• Cherish / Change Retrospective: Another retrospective framework I’ve been playing around with is the Change / Cherish Scale. On one side of the spectrum, I have things I want to hold on to. From there, I ask myself if I want or need to nurture this thing (as in, focus some attention on gardening/watering it) or let it flow (as in, don’t intervene and let things happen.) On the other side are the things I want to change. From there, I’ll ask myself if I want more of it or less of it. Here’s a template if you want to give this one a try.
A spectrum of cherish to change, with nurture and let flow on one axis, and more and less on the right axis.
An example of what the Cherish / Change Retrospective template looks like

I’ve used each of these exercises at varying points. In fact, I like to switch up the framework for my reflections to keep them fresh. Ultimately, they all answer the same questions — what things should I lean into at work? Your daily docs can help inform all of these, and building a regular practice of putting all the pieces together, through targeted self-reflection, will also help you hone in on the story you tell about yourself about where you’re at and where you want to go (with real examples!) to others who can help you along the way.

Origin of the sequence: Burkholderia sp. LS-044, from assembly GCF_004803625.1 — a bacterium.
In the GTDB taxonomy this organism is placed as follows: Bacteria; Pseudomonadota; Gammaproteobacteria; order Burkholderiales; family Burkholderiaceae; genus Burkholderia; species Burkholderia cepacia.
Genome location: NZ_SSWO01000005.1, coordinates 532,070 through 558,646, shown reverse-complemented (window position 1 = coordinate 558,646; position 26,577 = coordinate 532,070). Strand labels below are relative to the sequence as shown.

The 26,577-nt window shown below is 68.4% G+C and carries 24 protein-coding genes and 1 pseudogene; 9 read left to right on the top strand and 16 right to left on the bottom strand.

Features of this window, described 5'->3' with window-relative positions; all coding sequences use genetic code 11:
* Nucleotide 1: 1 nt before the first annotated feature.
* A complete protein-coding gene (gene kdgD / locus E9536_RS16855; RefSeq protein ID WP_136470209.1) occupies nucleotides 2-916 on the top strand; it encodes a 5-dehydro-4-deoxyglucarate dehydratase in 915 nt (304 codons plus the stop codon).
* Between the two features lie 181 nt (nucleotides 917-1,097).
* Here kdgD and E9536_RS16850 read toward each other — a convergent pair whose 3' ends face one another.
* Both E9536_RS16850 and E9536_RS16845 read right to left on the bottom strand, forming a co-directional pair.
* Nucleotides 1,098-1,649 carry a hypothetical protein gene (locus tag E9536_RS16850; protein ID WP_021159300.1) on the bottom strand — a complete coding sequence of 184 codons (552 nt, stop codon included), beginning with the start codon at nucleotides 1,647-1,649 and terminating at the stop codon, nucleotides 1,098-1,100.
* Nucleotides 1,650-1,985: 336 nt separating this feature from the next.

8. Personal Press Release

Imagine you are writing a press release about all the things you shipped and the impact they are having. You’ll likely want to rely heavily on your OSR (including impact) and maybe include a sprinkling of details from your Scrapbook of Things I’m Proud Of, Today I Learned, and Snag Log docs.

Some things you might want to include in your press release are:

  • Headline/Lede: the attention grabber
  • One-line summary: imagine how someone would describe this to a colleague
  • Top 3-5 things you shipped
  • Where your time went
  • Key insights or learnings
  • Progress on metrics
  • Qualitative impacts
  • Contributions to the broader team/company
  • Feedback you received from stakeholders/users (internal or external)
  • One piece of art (graph, picture, screenshot, etc.)
  • Overall mood/sentiment
  • Anything the broader organization did that you wish you could have been a part of
  • What you’re really proud of
  • Anything you’re not so proud of
  • A look ahead on: What you’re shipping next, what you’re excited about, big opportunities for you, your team, or your company, and any foreseen blockers, risks, or things that you’re worried about.